Stacklok emerged from stealth mode Wednesday, announcing $17.5 million in Series A funding led by Madrona Venture Group and Accel.
When he was a product manager at Google, McLuckie helped create Kubernetes, the open-source container system that simplifies how developers deploy software. He then founded Seattle startup Heptio, which made Kubernetes easier to use. VMWare acquired Heptio in 2018 for $600 million.
Following the acquisition, McLuckie worked at the cloud computing giant for four years as its VP of research and development. After a brief stint as an entrepreneur-in-residence at Accel, he co-founded Stacklok.
Hinds is the project founder of Sigstore, a tool to verify and authenticate software artifacts. He serves as the chair of Sigstore’s Technical Steering Committee. Hinds is also a founding board member of the Linux Foundation’s OpenSSF, a cross-industry effort to improve open-source software security, and was a distinguished engineer at Red Hat.
Stacklok’s platform vets a company’s software supply chain — which describes any software used to create and deploy products — by ensuring open-source code from Github, code repositories, and dependencies are authenticated and not prone to vulnerabilities. It also recommends security enhancements, helping developers throughout the development process.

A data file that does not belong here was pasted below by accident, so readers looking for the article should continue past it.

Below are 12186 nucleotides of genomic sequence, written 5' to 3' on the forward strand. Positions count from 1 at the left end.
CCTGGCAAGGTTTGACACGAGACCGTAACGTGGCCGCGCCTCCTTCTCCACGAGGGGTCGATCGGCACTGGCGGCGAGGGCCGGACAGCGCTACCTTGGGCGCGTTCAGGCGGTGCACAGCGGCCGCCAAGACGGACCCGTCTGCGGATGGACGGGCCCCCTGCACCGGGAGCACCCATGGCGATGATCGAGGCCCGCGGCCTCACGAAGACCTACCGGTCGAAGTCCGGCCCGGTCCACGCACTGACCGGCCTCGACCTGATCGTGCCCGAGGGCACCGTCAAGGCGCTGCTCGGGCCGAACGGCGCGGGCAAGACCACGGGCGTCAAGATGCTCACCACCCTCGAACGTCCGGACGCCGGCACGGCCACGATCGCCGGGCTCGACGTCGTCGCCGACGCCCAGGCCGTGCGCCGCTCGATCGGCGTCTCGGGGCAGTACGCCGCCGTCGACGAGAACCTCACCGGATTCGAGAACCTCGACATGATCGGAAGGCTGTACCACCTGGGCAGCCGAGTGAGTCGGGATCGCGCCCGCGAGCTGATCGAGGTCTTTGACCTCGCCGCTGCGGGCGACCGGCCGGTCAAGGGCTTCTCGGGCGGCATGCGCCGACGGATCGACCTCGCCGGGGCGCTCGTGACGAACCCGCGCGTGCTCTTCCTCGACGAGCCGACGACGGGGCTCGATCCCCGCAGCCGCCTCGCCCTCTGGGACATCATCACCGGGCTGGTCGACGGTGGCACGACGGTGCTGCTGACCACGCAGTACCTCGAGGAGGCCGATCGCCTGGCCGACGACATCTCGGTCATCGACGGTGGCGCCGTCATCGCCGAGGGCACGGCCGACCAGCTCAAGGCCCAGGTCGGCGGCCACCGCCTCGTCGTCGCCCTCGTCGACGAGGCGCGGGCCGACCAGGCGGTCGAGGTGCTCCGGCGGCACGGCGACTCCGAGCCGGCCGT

“We are focused primarily on helping developers better understand the emerging standards that are driving software supply chain security so that they can build more securely,” McLuckie told GeekWire in an email. “Ultimately, we help bridge the gap between enterprise organization needs and the open-source community as being a way to create commercial value.”
McLuckie said Stacklok is committed to supporting the Sigstore project, which is “already seeing significant adoption in the software industry.” It is used by Google, Cisco, HPE, and others.
The startup’s launch comes as software supply chain attacks are on the rise and a growing number of enterprises are turning to open-source software, leaving them vulnerable to breaches. This will only be accelerated by the emergence of AI and productivity tools like GitHub Copilot, according to Madrona, which wrote about its investment in a blog post.
Madrona previously backed Heptio. “Craig and Luke are brilliant technology and product strategists who complement each other well,” the firm wrote in its post. “They have strong go-to-market and company-building superpowers, and together we believe they can build an enduring and scalable business in this incredibly important category.”